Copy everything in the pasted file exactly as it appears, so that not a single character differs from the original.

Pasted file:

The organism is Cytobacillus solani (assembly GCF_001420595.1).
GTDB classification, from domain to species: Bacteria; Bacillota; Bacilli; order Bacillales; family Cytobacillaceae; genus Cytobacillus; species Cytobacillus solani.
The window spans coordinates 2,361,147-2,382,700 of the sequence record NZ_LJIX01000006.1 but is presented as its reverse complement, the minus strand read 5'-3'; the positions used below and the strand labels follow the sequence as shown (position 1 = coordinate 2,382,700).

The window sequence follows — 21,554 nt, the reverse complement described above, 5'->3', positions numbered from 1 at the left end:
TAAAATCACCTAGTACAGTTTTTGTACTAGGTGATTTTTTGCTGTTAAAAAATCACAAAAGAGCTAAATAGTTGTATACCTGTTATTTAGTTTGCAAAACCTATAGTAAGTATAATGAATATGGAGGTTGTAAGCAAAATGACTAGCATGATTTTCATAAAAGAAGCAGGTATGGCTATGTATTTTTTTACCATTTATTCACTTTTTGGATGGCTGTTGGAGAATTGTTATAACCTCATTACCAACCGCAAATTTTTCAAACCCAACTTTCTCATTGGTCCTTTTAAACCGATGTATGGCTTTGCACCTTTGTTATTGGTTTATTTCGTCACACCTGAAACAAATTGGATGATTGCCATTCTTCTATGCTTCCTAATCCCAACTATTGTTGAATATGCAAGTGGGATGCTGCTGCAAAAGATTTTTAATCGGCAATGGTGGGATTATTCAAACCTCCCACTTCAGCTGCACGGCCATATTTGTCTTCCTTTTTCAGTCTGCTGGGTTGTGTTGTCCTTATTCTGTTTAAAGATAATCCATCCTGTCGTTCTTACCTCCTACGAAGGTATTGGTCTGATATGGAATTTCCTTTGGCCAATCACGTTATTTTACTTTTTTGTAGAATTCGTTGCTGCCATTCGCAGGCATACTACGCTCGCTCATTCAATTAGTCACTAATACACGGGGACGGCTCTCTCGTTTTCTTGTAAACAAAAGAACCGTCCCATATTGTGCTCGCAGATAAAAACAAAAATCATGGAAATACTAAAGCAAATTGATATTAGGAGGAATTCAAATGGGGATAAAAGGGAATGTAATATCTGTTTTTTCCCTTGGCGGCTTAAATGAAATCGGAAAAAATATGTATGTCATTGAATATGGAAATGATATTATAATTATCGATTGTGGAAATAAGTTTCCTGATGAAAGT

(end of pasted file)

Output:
The organism is Cytobacillus solani (assembly GCF_001420595.1).
GTDB classification, from domain to species: Bacteria; Bacillota; Bacilli; order Bacillales; family Cytobacillaceae; genus Cytobacillus; species Cytobacillus solani.
The window spans coordinates 2,361,147-2,382,700 of the sequence record NZ_LJIX01000006.1 but is presented as its reverse complement, the minus strand read 5'-3'; the positions used below and the strand labels follow the sequence as shown (position 1 = coordinate 2,382,700).

The window sequence follows — 21,554 nt, the reverse complement described above, 5'->3', positions numbered from 1 at the left end:
TAAAATCACCTAGTACAGTTTTTGTACTAGGTGATTTTTTGCTGTTAAAAAATCACAAAAGAGCTAAATAGTTGTATACCTGTTATTTAGTTTGCAAAACCTATAGTAAGTATAATGAATATGGAGGTTGTAAGCAAAATGACTAGCATGATTTTCATAAAAGAAGCAGGTATGGCTATGTATTTTTTTACCATTTATTCACTTTTTGGATGGCTGTTGGAGAATTGTTATAACCTCATTACCAACCGCAAATTTTTCAAACCCAACTTTCTCATTGGTCCTTTTAAACCGATGTATGGCTTTGCACCTTTGTTATTGGTTTATTTCGTCACACCTGAAACAAATTGGATGATTGCCATTCTTCTATGCTTCCTAATCCCAACTATTGTTGAATATGCAAGTGGGATGCTGCTGCAAAAGATTTTTAATCGGCAATGGTGGGATTATTCAAACCTCCCACTTCAGCTGCACGGCCATATTTGTCTTCCTTTTTCAGTCTGCTGGGTTGTGTTGTCCTTATTCTGTTTAAAGATAATCCATCCTGTCGTTCTTACCTCCTACGAAGGTATTGGTCTGATATGGAATTTCCTTTGGCCAATCACGTTATTTTACTTTTTTGTAGAATTCGTTGCTGCCATTCGCAGGCATACTACGCTCGCTCATTCAATTAGTCACTAATACACGGGGACGGCTCTCTCGTTTTCTTGTAAACAAAAGAACCGTCCCATATTGTGCTCGCAGATAAAAACAAAAATCATGGAAATACTAAAGCAAATTGATATTAGGAGGAATTCAAATGGGGATAAAAGGGAATGTAATATCTGTTTTTTCCCTTGGCGGCTTAAATGAAATCGGAAAAAATATGTATGTCATTGAATATGGAAATGATATTATAATTATCGATTGTGGAAATAAGTTTCCTGATGAAAGT